New Baby Etiquette

 

Over the past year, I have excitedly celebrated my dearest friends become mothers, and experienced the greatest blessing of all, becoming a mother myself. A true education in more ways than one (I am now the reigning queen of swaddling!), parenthood has provided me, Mrs. Buns, with invaluable insight into all things bebe, including new baby etiquette. I remember when the baby boom in our group first began, and I so thoughtfully wondered if I needed to be invited to meet the tiny angel or if protocol demanded I ask to visit. Or, is it appropriate (or required?) to bring a meal when meeting the new baby? I quickly learned the precious answers to these oh so important questions, and am thrilled to share them with you. In case the sweet stork lovingly visits you or your neighborhood anytime soon, here are my tips for new baby etiquette. Enjoy!

  • Do share well wishes with the new parents whether it’s a beautiful card in the mail, flower delivery, phone call, email, or text message congratulating them on their precious newborn.
  • Do consider offering to set up a meal calendar so friends and family can coordinate times to drop off dinner. Here is a fabulous site to use: http://www.carecalendar.org.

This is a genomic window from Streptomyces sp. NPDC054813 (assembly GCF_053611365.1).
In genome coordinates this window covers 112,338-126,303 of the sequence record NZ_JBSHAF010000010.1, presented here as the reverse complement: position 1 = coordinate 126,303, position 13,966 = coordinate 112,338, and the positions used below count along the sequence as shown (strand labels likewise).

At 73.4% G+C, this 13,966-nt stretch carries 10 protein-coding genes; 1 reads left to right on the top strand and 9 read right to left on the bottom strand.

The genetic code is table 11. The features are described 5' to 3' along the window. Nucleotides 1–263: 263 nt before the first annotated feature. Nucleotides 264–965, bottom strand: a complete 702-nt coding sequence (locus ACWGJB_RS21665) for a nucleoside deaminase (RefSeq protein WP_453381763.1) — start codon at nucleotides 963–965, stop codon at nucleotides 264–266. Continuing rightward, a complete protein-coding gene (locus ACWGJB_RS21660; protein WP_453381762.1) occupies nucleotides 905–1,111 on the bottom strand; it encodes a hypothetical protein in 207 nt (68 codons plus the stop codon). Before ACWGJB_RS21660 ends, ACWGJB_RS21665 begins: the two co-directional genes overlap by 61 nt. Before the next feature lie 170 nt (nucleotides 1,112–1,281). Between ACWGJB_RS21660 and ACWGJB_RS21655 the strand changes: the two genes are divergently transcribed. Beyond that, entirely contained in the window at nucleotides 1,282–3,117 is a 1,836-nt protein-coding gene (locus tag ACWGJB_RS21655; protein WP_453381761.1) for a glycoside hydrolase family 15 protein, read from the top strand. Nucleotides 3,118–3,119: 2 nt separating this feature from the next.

• Do ask to come meet the baby (new parents love a little company!) and offer to bring over lunch or dinner (deliciously home cooked or from their most favorite restaurant). In terms of when to do this, it’s up to you. You can ask within days of the birth, of give the new mom and dad a little breathing room and visit a week or two post-birth.
  • Don’t show up unannounced, especially to the hospital. Instead, schedule a visit with the parents based on a date and time that is convenient for them.
  • Do be punctual when visiting the baby.
  • Don’t stay for more than an hour.
  • Do wait for the mother to offer for you to hold the baby, and be sure to wash your hands before you cuddle with the darling angel.
  • Don’t bring children (namely toddlers or sick little ones) or pets with you when visiting the new baby.
  • Do bring a baby gift or flowers – remember, never show up empty handed! Here are some ideas for baby essentials 
  • Don’t visit the baby if you’re ill or have recently been ill.
  • Do show your support and love if the baby has been in the NICU by congratulating the new parents, sending flowers, cards, a baby gift, etc.
  • Do send a baby gift once you receive the birth announcement (if you’ve generously given gifts at the shower or when meeting the baby, this doesn’t apply unless you’re so inclined).
  • Do check in on the new mama (she will appreciate it!), by sending a quick text such as “How are you and baby?” or “Hope you’re enjoying this special time! Thinking of you!”

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